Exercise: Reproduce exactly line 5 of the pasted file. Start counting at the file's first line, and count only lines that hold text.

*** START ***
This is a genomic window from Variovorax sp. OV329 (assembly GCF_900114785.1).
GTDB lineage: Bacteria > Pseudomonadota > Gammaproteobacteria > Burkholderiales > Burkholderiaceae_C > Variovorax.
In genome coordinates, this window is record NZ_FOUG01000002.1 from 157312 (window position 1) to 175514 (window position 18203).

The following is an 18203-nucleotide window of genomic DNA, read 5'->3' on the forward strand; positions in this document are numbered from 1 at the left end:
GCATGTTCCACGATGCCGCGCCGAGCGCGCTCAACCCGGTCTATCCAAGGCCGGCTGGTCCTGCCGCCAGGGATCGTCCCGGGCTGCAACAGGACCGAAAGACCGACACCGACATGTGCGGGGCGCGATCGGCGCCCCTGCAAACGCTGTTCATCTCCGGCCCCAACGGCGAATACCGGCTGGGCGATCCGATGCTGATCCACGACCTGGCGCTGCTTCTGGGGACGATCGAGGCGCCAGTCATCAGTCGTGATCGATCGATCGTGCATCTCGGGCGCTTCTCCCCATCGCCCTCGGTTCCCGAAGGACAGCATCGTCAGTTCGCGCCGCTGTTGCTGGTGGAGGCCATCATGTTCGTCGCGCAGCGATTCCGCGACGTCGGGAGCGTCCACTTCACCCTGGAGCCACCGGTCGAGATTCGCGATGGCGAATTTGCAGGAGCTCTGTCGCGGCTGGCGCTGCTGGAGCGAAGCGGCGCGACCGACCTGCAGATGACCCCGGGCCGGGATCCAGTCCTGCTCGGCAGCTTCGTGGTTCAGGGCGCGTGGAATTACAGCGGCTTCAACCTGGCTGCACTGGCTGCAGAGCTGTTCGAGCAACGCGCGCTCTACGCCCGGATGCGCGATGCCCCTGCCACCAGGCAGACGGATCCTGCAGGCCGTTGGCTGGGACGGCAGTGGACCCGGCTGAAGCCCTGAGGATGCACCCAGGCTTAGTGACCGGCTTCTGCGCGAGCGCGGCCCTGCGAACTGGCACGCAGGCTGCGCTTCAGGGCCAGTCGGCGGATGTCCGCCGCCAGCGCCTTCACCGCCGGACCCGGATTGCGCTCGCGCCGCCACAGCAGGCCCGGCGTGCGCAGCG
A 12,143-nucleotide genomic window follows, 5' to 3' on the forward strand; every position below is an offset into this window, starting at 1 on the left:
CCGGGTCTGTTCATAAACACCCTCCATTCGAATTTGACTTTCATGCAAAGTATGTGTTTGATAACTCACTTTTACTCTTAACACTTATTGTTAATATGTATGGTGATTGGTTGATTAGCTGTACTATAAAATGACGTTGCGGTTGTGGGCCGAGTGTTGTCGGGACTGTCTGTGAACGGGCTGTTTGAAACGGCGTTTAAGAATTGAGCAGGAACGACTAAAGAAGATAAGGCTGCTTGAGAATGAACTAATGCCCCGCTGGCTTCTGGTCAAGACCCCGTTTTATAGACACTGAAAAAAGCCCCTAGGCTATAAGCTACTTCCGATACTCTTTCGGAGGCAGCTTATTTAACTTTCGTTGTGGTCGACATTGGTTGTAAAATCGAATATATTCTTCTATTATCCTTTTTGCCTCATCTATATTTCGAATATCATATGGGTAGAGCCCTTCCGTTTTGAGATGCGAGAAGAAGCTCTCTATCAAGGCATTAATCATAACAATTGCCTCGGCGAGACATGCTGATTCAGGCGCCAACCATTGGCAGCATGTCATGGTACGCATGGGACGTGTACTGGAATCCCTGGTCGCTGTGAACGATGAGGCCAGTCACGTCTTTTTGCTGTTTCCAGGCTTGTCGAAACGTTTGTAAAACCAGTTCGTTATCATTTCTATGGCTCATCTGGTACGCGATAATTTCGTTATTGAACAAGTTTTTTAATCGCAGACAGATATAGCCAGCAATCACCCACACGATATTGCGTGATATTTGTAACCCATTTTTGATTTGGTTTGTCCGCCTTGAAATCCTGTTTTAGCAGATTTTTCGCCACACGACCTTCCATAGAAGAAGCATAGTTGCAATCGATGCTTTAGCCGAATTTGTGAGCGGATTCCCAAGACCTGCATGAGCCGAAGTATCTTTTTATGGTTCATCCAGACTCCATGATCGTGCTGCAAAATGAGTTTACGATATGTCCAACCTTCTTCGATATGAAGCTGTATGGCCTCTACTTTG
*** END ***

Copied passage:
GCATGTTCCACGATGCCGCGCCGAGCGCGCTCAACCCGGTCTATCCAAGGCCGGCTGGTCCTGCCGCCAGGGATCGTCCCGGGCTGCAACAGGACCGAAAGACCGACACCGACATGTGCGGGGCGCGATCGGCGCCCCTGCAAACGCTGTTCATCTCCGGCCCCAACGGCGAATACCGGCTGGGCGATCCGATGCTGATCCACGACCTGGCGCTGCTTCTGGGGACGATCGAGGCGCCAGTCATCAGTCGTGATCGATCGATCGTGCATCTCGGGCGCTTCTCCCCATCGCCCTCGGTTCCCGAAGGACAGCATCGTCAGTTCGCGCCGCTGTTGCTGGTGGAGGCCATCATGTTCGTCGCGCAGCGATTCCGCGACGTCGGGAGCGTCCACTTCACCCTGGAGCCACCGGTCGAGATTCGCGATGGCGAATTTGCAGGAGCTCTGTCGCGGCTGGCGCTGCTGGAGCGAAGCGGCGCGACCGACCTGCAGATGACCCCGGGCCGGGATCCAGTCCTGCTCGGCAGCTTCGTGGTTCAGGGCGCGTGGAATTACAGCGGCTTCAACCTGGCTGCACTGGCTGCAGAGCTGTTCGAGCAACGCGCGCTCTACGCCCGGATGCGCGATGCCCCTGCCACCAGGCAGACGGATCCTGCAGGCCGTTGGCTGGGACGGCAGTGGACCCGGCTGAAGCCCTGAGGATGCACCCAGGCTTAGTGACCGGCTTCTGCGCGAGCGCGGCCCTGCGAACTGGCACGCAGGCTGCGCTTCAGGGCCAGTCGGCGGATGTCCGCCGCCAGCGCCTTCACCGCCGGACCCGGATTGCGCTCGCGCCGCCACAGCAGGCCCGGCGTGCGCAGCG